Area Forecast Discussion
Issued by NWS Anchorage, AK

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FXAK68 PAFC 111419

Southcentral and Southwest Alaska Forecast Discussion
National Weather Service Anchorage AK
519 AM AKST Sun Nov 11 2018


A very active morning weatherwise is unfolding across much of
southern mainland Alaska. A strong low centered over the Bering is
producing storm force winds along the Southwest Alaska coastline,
with widespread gales ongoing over much of the rest of Bering, as
shown by an 0808 UTC ASCAT pass over the area. A secondary low is
developing over the North Pacific, which is helping move a strong
atmospheric river of moisture eastward. The dry slot from the
first low is moving over Southwest Alaska, which is temporarily
allowing the precipitation to diminish over Bristol Bay, while a
secondary dry slot is evident on satellite over the southern Gulf.
This second dry slot will help slide the plume of moisture
eastward, keeping the best moisture and heaviest rain over eastern
Prince William Sound and the central and eastern Gulf.

Numerous Winter Weather Advisories for freezing rain are in
effect across the area, as warm air associated with the plume of
moisture and dry slots is expected to begin transitioning the
ongoing snow to freezing rain and then plain rain during the day
today. However, thus far most stations have either reported plain
rain, snow, or a mix of the two. The 12Z Anchorage sounding shows
there has in fact been considerable warming over the lower
atmosphere from just 12 hours before then, but the "warm" air is
only now just starting to get above freezing at about 1500-2000
feet above the ground. Radar shows steady moderate to heavy rain
ongoing along the Gulf Coast. Bands of precipitation, which for
now are mostly falling as snow, are moving inland across the
western Kenai Peninsula, Anchorage, and the Mat-Su Valleys. Some
bright banding is evident approaching the Kenai-Soldotna area,
which may be the start of Southcentral`s transition from snow to

Southwest Alaska radars for now are much quieter relatively
speaking due to the aforementioned dry slot moving over the area.
The leading edge of that dry air is pushing one last band of snow
northward across the Lower Kuskokwim Valley and the Kuskokwim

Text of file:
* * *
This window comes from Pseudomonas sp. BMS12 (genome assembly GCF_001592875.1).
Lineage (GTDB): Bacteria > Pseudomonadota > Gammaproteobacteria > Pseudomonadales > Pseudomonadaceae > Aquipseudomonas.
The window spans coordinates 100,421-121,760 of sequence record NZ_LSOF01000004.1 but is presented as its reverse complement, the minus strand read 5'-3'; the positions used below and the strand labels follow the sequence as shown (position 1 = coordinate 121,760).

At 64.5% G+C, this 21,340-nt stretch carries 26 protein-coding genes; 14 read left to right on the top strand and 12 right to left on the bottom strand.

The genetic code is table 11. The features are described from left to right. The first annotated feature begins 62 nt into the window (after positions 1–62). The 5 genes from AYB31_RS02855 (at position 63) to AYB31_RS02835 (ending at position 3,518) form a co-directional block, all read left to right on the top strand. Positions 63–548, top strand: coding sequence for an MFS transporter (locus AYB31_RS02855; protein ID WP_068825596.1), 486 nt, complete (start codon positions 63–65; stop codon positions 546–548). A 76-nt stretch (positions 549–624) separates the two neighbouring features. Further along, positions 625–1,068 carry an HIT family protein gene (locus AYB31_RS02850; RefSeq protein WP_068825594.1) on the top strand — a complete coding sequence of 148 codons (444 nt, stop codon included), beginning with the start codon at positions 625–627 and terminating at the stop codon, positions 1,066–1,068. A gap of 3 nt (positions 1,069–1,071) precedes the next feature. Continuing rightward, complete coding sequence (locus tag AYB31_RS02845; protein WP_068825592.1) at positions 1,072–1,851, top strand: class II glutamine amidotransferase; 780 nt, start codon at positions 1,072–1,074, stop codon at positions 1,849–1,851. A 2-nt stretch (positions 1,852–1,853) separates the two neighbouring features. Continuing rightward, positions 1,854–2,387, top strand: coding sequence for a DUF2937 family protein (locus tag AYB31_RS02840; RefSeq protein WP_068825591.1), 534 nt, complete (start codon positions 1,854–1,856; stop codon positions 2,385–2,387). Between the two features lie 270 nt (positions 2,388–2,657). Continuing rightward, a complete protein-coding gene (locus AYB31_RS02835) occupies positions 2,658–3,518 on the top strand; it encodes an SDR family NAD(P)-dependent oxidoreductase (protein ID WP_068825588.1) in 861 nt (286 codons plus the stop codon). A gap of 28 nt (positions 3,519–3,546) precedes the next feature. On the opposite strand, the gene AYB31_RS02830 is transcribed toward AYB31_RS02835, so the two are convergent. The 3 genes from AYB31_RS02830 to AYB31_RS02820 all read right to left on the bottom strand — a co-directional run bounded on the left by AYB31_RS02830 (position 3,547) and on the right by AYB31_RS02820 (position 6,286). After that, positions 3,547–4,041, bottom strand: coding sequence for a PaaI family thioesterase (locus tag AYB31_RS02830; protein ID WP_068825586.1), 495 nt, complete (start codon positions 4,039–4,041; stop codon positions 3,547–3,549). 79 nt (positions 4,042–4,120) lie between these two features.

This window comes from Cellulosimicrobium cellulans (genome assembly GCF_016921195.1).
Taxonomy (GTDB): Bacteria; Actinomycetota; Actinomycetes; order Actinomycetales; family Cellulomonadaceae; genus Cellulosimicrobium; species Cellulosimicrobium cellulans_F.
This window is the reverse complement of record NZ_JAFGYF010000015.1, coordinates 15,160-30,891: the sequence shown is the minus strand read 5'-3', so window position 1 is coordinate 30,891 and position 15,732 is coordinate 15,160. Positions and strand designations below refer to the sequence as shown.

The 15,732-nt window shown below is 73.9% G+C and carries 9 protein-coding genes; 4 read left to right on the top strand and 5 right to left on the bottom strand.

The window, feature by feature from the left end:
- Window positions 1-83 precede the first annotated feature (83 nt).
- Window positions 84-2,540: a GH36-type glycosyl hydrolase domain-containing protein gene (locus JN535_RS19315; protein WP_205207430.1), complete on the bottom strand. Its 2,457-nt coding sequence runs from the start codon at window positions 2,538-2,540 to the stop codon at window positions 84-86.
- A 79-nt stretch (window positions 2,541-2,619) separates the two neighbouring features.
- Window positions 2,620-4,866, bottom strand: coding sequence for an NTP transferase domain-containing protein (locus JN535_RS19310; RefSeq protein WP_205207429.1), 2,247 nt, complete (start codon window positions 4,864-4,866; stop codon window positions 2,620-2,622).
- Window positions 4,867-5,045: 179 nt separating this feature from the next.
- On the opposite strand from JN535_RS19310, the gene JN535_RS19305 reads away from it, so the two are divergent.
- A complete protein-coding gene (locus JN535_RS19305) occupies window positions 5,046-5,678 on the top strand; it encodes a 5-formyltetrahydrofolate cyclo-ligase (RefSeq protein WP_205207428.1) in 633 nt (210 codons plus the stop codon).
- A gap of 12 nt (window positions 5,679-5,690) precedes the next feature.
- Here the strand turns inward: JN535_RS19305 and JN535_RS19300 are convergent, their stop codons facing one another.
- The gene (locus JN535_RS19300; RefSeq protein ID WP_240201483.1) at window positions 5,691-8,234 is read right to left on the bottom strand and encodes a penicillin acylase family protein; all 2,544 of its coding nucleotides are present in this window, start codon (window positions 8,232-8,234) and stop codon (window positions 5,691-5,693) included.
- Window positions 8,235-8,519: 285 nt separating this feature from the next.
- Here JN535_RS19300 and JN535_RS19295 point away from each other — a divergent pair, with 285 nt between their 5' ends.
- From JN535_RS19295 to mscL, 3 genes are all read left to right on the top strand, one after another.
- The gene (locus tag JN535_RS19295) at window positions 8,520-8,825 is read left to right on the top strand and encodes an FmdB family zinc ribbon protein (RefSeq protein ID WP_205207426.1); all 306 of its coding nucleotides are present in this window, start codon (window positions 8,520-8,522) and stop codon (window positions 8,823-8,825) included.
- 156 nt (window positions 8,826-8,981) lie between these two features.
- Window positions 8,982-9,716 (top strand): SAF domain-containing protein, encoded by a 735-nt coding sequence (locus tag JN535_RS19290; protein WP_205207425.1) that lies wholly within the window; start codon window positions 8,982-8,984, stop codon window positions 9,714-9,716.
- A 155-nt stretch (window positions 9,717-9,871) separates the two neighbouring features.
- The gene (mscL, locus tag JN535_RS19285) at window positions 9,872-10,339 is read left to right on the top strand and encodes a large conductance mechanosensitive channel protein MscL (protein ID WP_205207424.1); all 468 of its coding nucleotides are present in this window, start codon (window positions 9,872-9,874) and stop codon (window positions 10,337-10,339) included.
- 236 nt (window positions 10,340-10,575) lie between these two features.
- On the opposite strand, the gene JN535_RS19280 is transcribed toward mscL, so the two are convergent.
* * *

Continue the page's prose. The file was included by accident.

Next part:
Delta. Warm air at the ground is roughly correlated with where the
dry slot air is across Southwest Alaska, as every station in
Bristol Bay is above freezing, and Sparrevohn in the Lower
Kuskokwim Valley has been reporting plain rain for much of the
night. With colder temperatures likely in the valleys, this is a
good setup for freezing rain in the Lower Kuskokwim Valley as
frequently the cold air gets trapped in the valleys with nowhere
to go.



The models have different areas of agreement and disagreement this
morning. They are all still consistently showing warm air
spreading northward across all of southern mainland Alaska during
the day today, which should change the precipitation over to all
rain. Beyond that, disagreements are significant and numerous.
Among the many challenges this morning continues to be timing of
when (or if) any of the precipitation changes over to freezing
rain on its way over to a plain rain. Many sites around the area
are within a few degrees of freezing, and the warming caused by
freezing rain should help to boost temperatures above freezing in
a hurry, which then reduces the threat of significant ice
accumulations. So far, all the stations that started out as snow
and then changed to rain did not have a period of freezing rain
in between, but warm air moving in aloft is in most of the models,
which means it may just be delayed. Precipitation type is by far
the greatest point of uncertainty with the forecast for this

Synoptically, the low currently affecting the area is expected to
interact with multiple other waves of energy, which themselves are
likely to develop into areas of low pressure over the next two